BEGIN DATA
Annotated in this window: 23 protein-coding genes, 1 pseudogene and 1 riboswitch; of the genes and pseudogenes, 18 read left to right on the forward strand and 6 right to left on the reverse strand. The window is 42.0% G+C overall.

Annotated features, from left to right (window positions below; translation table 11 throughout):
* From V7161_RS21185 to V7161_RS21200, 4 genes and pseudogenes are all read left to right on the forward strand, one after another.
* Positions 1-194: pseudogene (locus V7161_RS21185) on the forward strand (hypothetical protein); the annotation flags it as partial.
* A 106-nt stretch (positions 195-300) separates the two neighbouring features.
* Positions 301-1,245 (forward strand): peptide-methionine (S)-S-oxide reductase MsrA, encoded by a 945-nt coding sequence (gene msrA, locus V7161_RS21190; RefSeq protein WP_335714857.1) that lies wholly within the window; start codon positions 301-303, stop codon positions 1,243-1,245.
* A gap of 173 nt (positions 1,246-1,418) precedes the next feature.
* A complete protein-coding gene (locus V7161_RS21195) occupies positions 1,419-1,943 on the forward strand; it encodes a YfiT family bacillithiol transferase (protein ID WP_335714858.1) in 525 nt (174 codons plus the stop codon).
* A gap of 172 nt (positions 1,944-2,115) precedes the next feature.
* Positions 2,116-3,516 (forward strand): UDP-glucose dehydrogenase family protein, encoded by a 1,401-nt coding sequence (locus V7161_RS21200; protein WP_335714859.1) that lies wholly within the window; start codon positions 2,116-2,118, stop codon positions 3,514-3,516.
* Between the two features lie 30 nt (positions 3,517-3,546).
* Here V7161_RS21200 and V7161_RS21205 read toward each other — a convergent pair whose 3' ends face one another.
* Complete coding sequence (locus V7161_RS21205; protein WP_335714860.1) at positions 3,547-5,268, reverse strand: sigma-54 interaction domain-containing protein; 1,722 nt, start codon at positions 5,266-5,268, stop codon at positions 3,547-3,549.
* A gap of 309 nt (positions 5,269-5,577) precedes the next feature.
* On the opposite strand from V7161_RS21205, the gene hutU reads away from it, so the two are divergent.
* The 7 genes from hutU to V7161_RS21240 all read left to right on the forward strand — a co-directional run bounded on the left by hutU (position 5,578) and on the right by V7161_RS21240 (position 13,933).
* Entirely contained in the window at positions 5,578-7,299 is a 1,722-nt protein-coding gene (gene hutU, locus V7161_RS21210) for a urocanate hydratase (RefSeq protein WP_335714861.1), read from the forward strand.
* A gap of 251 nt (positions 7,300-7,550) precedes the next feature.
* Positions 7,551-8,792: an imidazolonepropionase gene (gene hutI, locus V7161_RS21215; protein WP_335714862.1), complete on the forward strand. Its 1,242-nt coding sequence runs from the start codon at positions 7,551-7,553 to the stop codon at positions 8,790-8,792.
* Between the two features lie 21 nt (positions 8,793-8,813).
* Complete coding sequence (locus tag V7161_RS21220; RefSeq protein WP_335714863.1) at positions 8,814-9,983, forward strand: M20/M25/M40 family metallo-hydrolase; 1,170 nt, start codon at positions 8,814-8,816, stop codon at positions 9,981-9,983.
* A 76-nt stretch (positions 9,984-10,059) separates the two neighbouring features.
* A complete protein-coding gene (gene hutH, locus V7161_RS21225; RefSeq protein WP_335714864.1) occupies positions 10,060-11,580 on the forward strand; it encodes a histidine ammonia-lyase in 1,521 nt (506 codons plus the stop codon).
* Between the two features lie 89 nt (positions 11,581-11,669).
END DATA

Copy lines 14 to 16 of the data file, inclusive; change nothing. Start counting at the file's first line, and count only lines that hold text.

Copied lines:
* A gap of 309 nt (positions 5,269-5,577) precedes the next feature.
* On the opposite strand from V7161_RS21205, the gene hutU reads away from it, so the two are divergent.
* The 7 genes from hutU to V7161_RS21240 all read left to right on the forward strand — a co-directional run bounded on the left by hutU (position 5,578) and on the right by V7161_RS21240 (position 13,933).